## November 3, 2009

### Estimating Savings From Our Home Insulation Improvements

We got our home air sealed and added insulation back in August. My hope at the time was that it would could our home energy costs by 20-30% and give us a good return on the expense. But I really had no way to know how much it would save us until we did it. Unfortunately I couldn't find or think of any good way to accurately predict the energy savings based on proposed insulation improvements before hand.

I'll watch my electric bills for the rest of the winter and then compare them to last year to see how much the insulation has saved us.

We've had our heat on since the start of October and so we're starting into the winter heating season. I just got the electric bill that covers the month of October.

October 2009 : \$113.77
October 2008 : \$149.30

So it seems we might have saved about \$35 in electric heat this year. If we assume that our base electric bill is \$80 then our heat costs went from \$69.30 last year to \$33.77 this year. Thats a 52% drop! But before I get too excited about my savings we need to look at why our bill might vary from one year to the other.

Was Oct. of 2009 warmer or colder than Oct. 2008?

Its quite possible that we used less heat this past Oct. as compared to Oct. 2008 simply because it wasn't as cold this year as last year. One way to measure the relative coldness for a time period is called a degree day. The degree day is found by taking the average temperature for a day and subtracting from a fixed figure, usually 60 or 65 F. You can find the degree days for a month by adding all the daily figures. So for example if the average daily temperature is 45F every day of the month then the degree days for a given day might be 65F - 45F = 20F and the degree day total for the month would be 30 days x 20 degrees = 600 degree days.

I used WeatherUnderground to find the average daily tempatures and then calculated the degree days myself. For my area the degree days for Oct. of this year and last were:

October 2009 : 362 Degree Days
October 2008 : 374 Degree Days

Thats only about 3% difference between the two years. So I'd say that Oct. 2009 wasn't significantly warmer than Oct. 2008.

Did other electric usage differ much?

Part of our electric bill is for other things besides heat. I don't have any way to know exactly how much our other electric usage might have changed from Oct. 2008 to Oct. 2009. Its possible that we had our lights on more, watched the TV more, ran our washer/dryer more, ran the stove more, etc in 2008 than we did in 2009.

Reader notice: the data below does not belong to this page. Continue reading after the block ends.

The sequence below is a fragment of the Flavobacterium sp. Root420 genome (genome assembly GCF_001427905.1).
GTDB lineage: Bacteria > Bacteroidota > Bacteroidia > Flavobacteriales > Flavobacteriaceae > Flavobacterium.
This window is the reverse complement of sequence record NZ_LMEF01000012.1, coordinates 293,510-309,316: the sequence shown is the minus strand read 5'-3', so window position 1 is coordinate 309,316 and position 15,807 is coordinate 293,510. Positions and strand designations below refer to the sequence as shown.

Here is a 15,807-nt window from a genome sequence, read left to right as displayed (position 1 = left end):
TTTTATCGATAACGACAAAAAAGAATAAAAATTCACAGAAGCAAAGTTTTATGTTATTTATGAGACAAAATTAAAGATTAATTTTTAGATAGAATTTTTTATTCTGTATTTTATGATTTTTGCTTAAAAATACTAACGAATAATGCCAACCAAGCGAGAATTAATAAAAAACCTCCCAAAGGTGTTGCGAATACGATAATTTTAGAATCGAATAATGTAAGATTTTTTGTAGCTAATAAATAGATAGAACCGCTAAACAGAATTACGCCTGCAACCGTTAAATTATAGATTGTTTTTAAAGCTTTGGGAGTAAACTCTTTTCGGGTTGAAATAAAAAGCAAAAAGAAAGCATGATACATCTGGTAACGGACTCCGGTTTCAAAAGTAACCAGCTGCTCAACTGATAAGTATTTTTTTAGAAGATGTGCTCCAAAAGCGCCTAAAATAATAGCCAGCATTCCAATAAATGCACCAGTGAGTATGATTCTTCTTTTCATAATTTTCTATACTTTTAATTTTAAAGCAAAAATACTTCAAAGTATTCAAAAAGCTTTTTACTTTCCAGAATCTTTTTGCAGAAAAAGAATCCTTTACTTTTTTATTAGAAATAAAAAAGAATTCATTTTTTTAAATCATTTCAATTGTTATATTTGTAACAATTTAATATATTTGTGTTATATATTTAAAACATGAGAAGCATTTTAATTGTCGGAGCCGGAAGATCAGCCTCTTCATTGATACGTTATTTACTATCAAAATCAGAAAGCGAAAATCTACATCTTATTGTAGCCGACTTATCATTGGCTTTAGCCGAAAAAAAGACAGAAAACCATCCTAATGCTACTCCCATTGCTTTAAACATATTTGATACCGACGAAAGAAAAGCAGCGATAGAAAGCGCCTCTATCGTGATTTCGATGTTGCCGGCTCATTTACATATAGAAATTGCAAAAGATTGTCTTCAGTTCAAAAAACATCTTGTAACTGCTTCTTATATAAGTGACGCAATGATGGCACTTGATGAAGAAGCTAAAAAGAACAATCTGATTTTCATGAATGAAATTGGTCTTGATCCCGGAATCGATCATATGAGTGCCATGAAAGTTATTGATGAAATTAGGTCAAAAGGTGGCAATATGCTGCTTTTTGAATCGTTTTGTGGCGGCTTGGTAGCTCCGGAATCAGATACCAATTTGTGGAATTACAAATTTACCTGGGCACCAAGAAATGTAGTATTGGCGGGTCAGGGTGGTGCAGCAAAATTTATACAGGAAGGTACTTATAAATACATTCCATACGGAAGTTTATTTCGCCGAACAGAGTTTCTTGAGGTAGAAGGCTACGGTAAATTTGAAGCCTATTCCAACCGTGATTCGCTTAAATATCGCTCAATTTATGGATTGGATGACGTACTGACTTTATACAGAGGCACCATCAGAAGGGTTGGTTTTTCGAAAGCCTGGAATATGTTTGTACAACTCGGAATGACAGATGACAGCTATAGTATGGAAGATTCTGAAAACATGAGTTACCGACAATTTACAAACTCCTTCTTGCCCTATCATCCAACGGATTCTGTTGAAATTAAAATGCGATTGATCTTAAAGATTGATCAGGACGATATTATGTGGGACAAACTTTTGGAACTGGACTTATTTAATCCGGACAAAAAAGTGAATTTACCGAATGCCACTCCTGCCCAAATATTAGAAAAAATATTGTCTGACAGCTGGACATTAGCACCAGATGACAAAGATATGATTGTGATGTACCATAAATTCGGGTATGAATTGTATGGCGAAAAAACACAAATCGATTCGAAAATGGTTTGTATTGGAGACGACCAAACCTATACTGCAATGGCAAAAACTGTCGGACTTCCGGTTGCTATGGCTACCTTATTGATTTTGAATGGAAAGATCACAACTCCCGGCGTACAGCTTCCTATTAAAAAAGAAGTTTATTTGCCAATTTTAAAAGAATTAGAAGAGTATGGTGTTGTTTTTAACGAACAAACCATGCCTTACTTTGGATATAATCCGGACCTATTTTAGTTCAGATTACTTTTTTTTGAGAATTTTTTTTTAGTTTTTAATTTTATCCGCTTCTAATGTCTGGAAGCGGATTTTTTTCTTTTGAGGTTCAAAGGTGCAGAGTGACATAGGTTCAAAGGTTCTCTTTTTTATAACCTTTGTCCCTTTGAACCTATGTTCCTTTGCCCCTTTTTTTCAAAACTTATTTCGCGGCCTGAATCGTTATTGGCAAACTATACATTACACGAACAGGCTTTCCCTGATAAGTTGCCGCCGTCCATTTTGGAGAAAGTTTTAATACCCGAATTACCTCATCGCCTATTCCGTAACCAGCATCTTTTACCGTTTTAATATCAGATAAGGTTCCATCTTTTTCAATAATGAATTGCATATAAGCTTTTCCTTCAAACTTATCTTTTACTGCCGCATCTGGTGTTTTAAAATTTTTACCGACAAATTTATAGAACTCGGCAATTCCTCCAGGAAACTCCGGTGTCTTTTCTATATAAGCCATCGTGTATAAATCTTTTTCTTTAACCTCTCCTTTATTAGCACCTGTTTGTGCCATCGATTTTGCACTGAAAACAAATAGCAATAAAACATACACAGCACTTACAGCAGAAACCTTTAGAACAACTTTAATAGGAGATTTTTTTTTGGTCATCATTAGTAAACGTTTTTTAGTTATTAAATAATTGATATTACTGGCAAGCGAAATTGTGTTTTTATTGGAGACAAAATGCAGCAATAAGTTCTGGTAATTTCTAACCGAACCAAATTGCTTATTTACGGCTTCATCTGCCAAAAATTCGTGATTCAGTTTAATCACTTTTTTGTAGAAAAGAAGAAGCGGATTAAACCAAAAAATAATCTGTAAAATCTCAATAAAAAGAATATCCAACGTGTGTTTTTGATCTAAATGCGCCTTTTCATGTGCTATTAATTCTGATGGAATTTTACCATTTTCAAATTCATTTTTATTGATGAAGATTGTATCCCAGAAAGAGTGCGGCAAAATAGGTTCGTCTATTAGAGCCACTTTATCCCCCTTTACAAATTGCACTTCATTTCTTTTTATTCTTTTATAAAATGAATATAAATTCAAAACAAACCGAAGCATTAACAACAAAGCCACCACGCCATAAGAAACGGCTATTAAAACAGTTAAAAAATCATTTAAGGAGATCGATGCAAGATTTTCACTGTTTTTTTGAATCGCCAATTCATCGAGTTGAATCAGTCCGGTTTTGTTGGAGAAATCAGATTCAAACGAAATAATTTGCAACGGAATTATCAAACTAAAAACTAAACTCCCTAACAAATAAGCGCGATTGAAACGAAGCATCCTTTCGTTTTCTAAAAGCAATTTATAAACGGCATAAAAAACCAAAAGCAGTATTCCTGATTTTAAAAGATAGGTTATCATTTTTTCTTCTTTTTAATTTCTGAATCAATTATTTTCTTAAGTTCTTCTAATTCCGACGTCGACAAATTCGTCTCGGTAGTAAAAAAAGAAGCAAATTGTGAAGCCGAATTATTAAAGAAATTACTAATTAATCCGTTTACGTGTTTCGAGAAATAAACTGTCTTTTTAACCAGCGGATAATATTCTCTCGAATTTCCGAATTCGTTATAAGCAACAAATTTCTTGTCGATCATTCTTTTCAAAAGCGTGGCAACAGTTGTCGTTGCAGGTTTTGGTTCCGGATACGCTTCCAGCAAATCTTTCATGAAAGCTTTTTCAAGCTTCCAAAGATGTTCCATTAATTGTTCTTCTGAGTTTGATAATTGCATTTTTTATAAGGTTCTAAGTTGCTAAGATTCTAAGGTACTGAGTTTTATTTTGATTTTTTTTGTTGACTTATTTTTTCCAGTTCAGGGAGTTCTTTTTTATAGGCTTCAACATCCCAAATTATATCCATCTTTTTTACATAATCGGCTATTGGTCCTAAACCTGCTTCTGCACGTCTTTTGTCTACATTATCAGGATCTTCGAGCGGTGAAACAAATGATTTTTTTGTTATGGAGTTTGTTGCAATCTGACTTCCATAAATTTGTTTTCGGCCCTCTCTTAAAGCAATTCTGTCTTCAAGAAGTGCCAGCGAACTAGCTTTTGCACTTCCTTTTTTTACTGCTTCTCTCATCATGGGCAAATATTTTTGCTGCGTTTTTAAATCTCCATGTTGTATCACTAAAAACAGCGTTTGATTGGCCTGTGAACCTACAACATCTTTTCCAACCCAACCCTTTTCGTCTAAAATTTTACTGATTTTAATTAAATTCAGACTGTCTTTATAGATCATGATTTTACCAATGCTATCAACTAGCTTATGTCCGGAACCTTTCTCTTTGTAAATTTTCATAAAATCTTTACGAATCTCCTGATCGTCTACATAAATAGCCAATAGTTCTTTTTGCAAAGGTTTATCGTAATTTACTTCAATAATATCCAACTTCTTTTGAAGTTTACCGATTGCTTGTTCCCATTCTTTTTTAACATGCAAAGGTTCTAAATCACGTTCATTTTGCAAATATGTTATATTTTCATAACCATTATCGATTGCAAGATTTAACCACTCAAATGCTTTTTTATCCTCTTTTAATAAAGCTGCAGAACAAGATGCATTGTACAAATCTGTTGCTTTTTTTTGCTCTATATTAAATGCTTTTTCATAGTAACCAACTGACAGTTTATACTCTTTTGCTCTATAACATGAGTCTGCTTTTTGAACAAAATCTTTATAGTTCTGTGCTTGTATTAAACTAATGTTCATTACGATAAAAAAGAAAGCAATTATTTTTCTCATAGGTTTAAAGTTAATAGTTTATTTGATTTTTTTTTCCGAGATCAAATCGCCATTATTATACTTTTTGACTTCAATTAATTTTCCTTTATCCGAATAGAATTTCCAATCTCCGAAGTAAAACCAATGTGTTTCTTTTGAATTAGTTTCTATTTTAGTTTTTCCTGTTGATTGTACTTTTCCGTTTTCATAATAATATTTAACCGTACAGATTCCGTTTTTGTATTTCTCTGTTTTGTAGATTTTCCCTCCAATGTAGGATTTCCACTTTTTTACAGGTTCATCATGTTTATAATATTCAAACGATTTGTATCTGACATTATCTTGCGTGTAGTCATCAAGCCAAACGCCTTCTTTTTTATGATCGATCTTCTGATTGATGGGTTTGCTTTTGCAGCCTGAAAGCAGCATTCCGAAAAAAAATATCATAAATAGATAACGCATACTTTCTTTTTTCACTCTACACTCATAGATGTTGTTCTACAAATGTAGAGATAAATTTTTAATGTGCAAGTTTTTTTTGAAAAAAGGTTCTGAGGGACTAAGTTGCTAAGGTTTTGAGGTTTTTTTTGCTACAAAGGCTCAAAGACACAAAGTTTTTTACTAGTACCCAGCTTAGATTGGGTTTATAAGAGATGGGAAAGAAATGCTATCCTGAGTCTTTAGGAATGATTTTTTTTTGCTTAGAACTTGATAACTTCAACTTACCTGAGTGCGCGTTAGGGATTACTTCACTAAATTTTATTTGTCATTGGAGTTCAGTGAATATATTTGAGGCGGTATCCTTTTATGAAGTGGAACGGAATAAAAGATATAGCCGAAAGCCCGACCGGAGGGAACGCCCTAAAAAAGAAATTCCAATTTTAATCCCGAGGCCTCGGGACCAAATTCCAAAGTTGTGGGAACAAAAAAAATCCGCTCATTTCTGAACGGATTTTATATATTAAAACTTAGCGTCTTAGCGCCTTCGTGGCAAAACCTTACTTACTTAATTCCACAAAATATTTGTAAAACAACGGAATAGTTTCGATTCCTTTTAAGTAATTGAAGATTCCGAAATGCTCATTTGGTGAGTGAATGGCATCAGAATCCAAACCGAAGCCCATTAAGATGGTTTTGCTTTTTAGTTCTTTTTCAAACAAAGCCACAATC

I could guesstimate the variation in non heat electric usage from month to month by looking at the usage variation in the summer months. The heat is off in the summer months so our electric bill for those months is entirely from non heating usage. From June to Sept. of 2009 our electric bill ranged from \$73 up to \$80. Looking back at 2008 our summer months bills varied from \$70 to \$81. So, at most our summer months electric bills vary up to \$11. I think we can use this figure as a margin of error based on non-heat electric usage of up to +/-\$11.

Did our heat usage differ from 2008 to 2009?

Its possible we didn't have the heater on as much in Oct. 2009 as we did in Oct. 2008. I had the heat furnace turned on the full month. But we might have been away from home more in 2009 or otherwise not had the heat up as much. Looking at 2008 and going from month to month I can see that the kWh used per degree day varied pretty drastically. In some months it was as low as 2.2 kWh / degreeday and in other months it was as high as 3.6 kWh/degreeday. That is a 39% difference from high to low. So worst case scenario we might see up to 39% difference between months based on heat usage. However Oct. 2008 was the minimum usage last year. So I think its pretty unlikely that we'll see Oct. 2009 be 39% lower than Oct. 2008 due to usage.

So lets add it all up and find the range of % differences that the insulation probably had...

We start with a 52% difference from Oct. 2008 to Oct. 2009

Lets add in the variation in our basic non-energy related electric usage ranging from \$70 to \$80:

Oct 2008
Total bill = \$113.77
Non-heat usage = \$70-\$80
Energy usage = \$33.77 to \$43.77

Oct 2009
Total bill = \$149.30
Non-heat usage = \$70-\$80
Energy usage = \$69.30 to \$79.30

Now we see the range is up to 37% to 58% improvement.

If we add in the fact that bills could vary as much as 40% from month to month then that would expand the widest possible range to -4% to 70% improvement.

Its pretty likely that the bills will fluctuate \$5-10 from month to month based on non heat electric usage. But its not very likely that the bill from Oct. 2008 would be as much as 40% different than the bill in Oct. 2009 due to heat usage differences. We keep the heat at set values with a programmable thermostat and our activity really hasn't changed much. I would think up to a 20% difference in heat usage might be more feasible.

If we assume a \$5-\$10 monthly fluctuation in electric use and as much as 20% difference in heat usage levels month to month then our Oct. 2009 bill is 26% to 67% reduction from our Oct. 2008 bill.

That seems fairly realistic to me. If this is true then we've got at least a 26% reduction in our home heating costs due to the insulation.

This is just one months data so I'll have to watch it going forward and see what our bills are like for the rest of the winter. Hopefully we'll continue to see similar cheaper bills for the rest of the winter.